Our world is one of massive inequality and inequity. But there's one great equalizer common to every person on the planet: time.
Each and every one of us gets the exact same amount of it, minute by minute, hour by hour. Some live longer than others but in every moment of life, the speed and pace of time is identical for all of us. Time may have some elasticity in theory but it is completely rigid in reality. And so the only choice we have is what we will do with each moment.
None of this is new. We all know and feel the limits of time, in both mind and body. And if we're not careful, these limits will sow seeds of anxiety in us. Culture at large partners with these limits and often whispers this lie: The more you achieve and the faster you achieve it, the more you accomplish and the quicker you accomplish it, the more productive and therefore the more successful you are. So go go go. Don't stop. Hurry.
But an anxious and hurried life is diametrically opposed to a healthy spiritual life.
I believe that an anxious and hurried life is a strong indicator that we’ve anchored our lives not on God but on our ambitions, our abilities, and, ultimately, on ourselves.
I also believe that an anxious and hurried life often means that we’ve compromised relationships for the sake of results.
A friend once asked the late theologian Dallas Willard, What do I have to do in order to achieve spiritual health? After thinking for a moment, Willard replied, You must ruthlessly eliminate hurry from you life.
Paul writes in Philippians 4v6-7, Do not be anxious about anything, but in every situation, by prayer and petition, with thanksgiving, present your requests to God. And the peace of God, which transcends all understanding, will guard your hearts and your minds in Christ Jesus.
Do not be anxious.
Pray. Petition. Give thanks. Present your requests to God.
Then incomprehensible peace will guard your hearts and minds.
In the ancient world, across all world religions, it was understood and accepted that the standard practice of the gods was to establish their holiness in a place or structure – a holy mountain, a holy river, a holy temple, etc. In the ancient mind, the holiness of the gods was always established in a physical location. But the God of Israel does something different. He goes about creating the world and then establishes his holiness in an unexpected way, in an unexpected place.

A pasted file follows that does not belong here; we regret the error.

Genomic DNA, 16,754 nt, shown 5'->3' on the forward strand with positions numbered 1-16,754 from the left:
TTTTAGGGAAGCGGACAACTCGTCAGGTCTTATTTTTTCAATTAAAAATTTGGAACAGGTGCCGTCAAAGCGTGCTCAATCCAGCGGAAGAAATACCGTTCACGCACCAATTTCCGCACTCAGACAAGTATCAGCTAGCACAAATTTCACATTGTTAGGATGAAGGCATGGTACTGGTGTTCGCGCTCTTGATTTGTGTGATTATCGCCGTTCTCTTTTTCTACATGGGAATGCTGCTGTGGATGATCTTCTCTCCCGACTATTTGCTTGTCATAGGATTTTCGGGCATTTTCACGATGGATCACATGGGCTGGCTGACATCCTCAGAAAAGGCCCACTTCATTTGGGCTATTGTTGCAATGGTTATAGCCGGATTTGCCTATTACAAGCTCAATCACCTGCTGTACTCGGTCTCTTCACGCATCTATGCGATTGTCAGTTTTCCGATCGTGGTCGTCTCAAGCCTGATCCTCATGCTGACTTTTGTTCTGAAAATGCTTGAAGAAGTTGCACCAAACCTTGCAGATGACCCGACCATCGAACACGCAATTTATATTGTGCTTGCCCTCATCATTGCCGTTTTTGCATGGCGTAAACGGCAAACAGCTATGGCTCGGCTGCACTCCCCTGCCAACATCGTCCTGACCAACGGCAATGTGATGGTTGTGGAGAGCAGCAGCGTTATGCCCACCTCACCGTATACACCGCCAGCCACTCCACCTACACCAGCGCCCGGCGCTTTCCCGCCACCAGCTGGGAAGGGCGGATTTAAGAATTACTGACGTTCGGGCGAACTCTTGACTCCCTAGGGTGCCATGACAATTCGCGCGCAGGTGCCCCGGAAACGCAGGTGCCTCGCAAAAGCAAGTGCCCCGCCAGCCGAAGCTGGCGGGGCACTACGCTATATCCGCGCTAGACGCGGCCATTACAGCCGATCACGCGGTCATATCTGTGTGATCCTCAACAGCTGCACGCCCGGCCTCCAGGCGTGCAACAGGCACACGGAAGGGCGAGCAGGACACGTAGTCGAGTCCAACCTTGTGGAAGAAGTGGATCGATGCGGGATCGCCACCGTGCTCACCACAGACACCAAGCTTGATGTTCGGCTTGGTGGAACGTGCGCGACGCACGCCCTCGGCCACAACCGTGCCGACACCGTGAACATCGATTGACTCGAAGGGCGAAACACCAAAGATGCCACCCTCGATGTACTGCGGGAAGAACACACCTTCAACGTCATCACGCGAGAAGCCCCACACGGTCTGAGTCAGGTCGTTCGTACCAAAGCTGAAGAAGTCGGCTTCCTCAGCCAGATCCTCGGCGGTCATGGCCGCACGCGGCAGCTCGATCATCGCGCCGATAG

Thus the heavens and the earth were completed in all their vast array. By the seventh day God had finished the work he had been doing; so on the seventh day he rested from all his work. Then God blessed the seventh day and made it holy, because on it he rested from all the work of creating that he had done. Genesis 2v1-3
The first place where this God establishes his holiness is not a place at all. This God first establishes his holiness in a day. And what is a day? It's a segment of time. God establishes holiness in time. The Rabbi Abraham Joshua Heschel explains this way: […] to the Bible it is holiness in time, the Sabbath, which comes first. When history began, there was only one holiness in the world, holiness in time.
So whatever you're doing, wherever you're going, no matter how much work there is to be done, no matter how many opportunities there are to be taken advantage of, remember this:
Do not be anxious. Ruthlessly eliminate hurry. And let the incomprehensible peace of God guard your heart and mind so that you may know, feel, and embrace the reality that every minute of every day of your life is teeming with holy potential.